Accident Report No. 1

Published on May 13, 2013

One hundred and one years ago today in aviation history, on Monday, May 13, 1912, there was a terrible accident at Brooklands.  Two men, the pilot, Edward Victor Beauchamp “E. V. B.” Fisher, and his passenger, Victor Mason, an American, were killed.  The plane, a Flanders F.3, crashed into the ground and burst into flames.  Just what had caused the accident was unclear, despite that the fiery end was witnessed by over 200 people.  Faced with a mystery, the Royal Aero Club took the opportunity to undertake a formal investigation.  What followed was the first aviation accident investigation in history.

Despite the crude nature of aircraft at the time and primitive state of aviation technology, the native professionalism of the British called for a report of the highest standards.  The format, quality, and depth of research involved in preparing the report quickly established the world standard for all future aviation accident reports, not just in Britain but around the world.  Therefore, in honor of the efforts made all those years ago, we hereby republish what amounts to Accident Report No. 1.

Though outtakes have been republished before, we present the full findings — all 13 points, a rather unlucky number….  And remember, the report was intended to establish a methodology to enable manufacturers, maintenance personnel, support personnel, and the aviators themselves to learn from what mistakes were made and to help ensure a safer future.


The Flanders F.3 monoplane of E. V. B. Fisher, as seen at Brooklands from the roof of its hangar. In conversation are Mr. E. V. B. Fisher (right), the pilot in the muffler, and Mr. Dukinfield-Jones. Source: Flight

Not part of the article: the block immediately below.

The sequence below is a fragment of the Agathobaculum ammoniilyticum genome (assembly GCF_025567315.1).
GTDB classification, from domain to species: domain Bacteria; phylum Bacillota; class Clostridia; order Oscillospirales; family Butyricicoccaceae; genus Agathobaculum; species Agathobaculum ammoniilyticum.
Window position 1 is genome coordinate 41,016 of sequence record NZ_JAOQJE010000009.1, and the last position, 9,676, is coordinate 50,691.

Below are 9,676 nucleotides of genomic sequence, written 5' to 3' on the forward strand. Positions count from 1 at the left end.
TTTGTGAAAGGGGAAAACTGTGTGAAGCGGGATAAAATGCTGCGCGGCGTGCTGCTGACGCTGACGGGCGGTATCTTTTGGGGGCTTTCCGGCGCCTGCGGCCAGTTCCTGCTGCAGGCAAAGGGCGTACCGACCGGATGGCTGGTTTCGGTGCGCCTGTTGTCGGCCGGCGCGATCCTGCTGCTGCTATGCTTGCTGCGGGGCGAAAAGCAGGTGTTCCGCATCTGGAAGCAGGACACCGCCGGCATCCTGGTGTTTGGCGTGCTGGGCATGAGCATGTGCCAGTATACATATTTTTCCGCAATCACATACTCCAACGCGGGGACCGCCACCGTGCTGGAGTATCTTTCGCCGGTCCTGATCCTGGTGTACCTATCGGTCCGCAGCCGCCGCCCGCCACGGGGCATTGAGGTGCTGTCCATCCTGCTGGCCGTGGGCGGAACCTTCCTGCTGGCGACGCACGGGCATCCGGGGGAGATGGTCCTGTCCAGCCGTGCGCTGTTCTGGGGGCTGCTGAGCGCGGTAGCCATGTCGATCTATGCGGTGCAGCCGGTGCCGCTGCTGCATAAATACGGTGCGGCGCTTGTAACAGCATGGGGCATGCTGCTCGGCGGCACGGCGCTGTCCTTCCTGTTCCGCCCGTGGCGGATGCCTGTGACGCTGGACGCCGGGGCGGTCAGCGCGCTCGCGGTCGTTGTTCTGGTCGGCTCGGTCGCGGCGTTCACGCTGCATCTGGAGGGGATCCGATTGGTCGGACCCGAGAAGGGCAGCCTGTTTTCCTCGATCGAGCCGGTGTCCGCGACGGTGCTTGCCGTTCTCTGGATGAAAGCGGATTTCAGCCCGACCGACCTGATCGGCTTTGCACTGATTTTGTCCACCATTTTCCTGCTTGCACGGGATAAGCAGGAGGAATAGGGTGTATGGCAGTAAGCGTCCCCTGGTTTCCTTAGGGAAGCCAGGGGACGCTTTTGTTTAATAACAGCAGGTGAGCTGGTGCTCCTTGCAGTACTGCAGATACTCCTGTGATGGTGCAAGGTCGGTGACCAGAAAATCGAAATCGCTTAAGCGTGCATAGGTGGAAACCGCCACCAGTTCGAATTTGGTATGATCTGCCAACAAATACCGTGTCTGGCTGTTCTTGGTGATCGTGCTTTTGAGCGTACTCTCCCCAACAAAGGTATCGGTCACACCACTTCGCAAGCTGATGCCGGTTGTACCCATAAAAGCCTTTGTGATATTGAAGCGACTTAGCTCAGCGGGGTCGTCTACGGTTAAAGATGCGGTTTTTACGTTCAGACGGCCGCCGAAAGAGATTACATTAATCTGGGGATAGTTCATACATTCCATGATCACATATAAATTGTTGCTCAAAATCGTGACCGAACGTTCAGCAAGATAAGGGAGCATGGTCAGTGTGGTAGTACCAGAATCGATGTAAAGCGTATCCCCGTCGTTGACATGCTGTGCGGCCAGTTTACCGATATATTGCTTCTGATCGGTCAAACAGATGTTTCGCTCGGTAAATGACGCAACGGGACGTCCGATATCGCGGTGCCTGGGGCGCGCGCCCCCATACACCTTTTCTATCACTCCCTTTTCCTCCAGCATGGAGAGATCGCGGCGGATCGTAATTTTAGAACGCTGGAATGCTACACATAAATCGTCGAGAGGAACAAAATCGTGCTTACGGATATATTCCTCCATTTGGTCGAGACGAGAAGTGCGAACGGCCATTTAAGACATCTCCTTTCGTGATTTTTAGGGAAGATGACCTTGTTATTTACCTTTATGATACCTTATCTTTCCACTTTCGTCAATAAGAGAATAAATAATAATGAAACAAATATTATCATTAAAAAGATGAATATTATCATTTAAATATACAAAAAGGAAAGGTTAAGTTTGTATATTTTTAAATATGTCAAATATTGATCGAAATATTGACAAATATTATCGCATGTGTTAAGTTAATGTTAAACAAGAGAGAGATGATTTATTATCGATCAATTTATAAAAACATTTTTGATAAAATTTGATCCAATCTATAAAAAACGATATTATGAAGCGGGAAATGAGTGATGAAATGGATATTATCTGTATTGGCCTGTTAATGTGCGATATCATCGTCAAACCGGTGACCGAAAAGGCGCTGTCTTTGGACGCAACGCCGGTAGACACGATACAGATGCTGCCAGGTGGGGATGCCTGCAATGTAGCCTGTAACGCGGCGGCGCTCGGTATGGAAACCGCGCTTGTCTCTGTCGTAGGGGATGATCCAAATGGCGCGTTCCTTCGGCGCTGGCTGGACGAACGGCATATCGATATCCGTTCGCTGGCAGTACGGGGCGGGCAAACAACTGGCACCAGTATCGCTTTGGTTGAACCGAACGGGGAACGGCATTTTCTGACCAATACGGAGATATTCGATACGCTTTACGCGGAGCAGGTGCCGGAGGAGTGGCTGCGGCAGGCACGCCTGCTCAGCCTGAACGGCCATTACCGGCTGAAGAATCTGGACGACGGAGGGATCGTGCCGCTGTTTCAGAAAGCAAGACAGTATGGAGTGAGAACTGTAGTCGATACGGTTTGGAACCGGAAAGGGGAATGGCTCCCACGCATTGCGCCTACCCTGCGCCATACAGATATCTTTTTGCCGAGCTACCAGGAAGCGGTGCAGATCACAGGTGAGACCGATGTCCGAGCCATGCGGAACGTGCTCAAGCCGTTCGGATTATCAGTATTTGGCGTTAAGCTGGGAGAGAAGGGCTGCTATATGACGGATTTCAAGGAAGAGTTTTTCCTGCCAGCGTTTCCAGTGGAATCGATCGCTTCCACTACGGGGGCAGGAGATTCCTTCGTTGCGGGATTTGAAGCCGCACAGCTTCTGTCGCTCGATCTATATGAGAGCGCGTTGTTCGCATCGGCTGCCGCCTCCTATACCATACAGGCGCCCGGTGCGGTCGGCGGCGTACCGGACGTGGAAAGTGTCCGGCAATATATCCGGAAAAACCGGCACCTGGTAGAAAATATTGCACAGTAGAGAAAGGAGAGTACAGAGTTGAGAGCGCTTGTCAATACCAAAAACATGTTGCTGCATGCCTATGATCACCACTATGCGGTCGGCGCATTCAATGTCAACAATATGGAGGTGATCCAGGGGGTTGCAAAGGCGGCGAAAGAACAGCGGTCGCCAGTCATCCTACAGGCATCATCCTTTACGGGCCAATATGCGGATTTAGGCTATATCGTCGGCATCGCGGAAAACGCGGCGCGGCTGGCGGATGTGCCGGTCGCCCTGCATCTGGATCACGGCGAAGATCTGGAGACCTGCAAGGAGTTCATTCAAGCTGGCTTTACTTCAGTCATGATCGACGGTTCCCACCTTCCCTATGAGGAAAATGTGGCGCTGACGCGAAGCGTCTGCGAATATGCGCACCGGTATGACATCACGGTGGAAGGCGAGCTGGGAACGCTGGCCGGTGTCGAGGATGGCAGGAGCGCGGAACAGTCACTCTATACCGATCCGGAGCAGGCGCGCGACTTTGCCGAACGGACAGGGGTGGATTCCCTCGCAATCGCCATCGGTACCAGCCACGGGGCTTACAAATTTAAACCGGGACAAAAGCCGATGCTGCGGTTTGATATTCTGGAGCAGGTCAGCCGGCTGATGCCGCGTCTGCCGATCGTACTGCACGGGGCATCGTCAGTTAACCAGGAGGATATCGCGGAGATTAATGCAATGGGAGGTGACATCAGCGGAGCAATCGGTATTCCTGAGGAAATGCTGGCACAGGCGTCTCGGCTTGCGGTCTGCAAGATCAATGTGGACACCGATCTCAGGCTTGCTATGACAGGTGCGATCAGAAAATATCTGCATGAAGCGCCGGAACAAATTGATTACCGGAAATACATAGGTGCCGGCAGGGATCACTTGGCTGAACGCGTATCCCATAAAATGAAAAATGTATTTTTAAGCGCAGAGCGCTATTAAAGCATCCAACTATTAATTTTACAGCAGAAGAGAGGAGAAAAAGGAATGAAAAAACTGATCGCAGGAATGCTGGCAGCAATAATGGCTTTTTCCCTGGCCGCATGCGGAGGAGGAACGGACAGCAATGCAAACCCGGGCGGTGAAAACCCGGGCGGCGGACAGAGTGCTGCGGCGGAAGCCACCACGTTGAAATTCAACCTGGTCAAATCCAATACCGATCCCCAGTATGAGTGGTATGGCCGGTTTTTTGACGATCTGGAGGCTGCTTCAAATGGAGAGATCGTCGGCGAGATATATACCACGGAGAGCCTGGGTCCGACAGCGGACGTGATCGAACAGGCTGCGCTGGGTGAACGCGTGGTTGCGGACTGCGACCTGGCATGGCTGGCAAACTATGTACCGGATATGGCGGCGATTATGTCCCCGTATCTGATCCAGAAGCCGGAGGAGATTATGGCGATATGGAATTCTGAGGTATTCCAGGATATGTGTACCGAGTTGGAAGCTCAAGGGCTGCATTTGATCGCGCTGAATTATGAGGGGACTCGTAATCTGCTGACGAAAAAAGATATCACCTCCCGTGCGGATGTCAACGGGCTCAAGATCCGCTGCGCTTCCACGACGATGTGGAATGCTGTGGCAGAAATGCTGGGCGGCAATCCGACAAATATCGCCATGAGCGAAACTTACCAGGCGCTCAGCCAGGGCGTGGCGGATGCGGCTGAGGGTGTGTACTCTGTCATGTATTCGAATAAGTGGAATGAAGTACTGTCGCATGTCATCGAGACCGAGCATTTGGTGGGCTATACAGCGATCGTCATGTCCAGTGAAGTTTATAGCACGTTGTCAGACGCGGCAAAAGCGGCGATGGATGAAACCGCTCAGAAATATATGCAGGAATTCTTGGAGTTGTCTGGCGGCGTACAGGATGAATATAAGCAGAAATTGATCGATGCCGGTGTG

The Report — from Flight, June 8, 1912



Report on the fatal accident to Mr. E. V. B. Fisher and his passenger, Mr. Victor Mason, when flying at Brooklands on Monday, May 13th, 1912, at about 6 p.m.

Brief Description of the Accident. — Mr. E. V. B. Fisher flying with a passenger on a Flanders monoplane fitted with a 60-h.p. Green engine had made two or three circuits of the Brooklands flying ground.  He was making a left-hand turn when the aircraft fell to the ground, killing both the aviator and passenger.  Almost immediately after contact with the ground, the aircraft was in flames.

Report. — The Special Committee sat on the following dates: — Tuesday, May 21st, Wednesday, May 22nd, and Tuesday, May 28th, 1912, and heard the evidence of two eye witnesses, both of whom were aviators holding certificates.  The Committee also heard the evidence of the designer and manufacturer of the aircraft, and of the representative of the maker of the motor.  The written reports of other witnesses, and the report of Dr. Eric Gardner, were also considered.


From the consideration of this evidence the Committee is of opinion that the following facts are clearly established: —

(1) That the accident originated while the aircraft was making a left-hand turn at about 100 feet from the ground.  (Evidence as to height, in the opinion of the Committee, is not conclusive.)

(2) That the aircraft had turned through an angle of about 90° in the horizontal plane.

(3) That it then side-slipped inwards.

(4) That it struck the ground head first, with the tail practically vertical.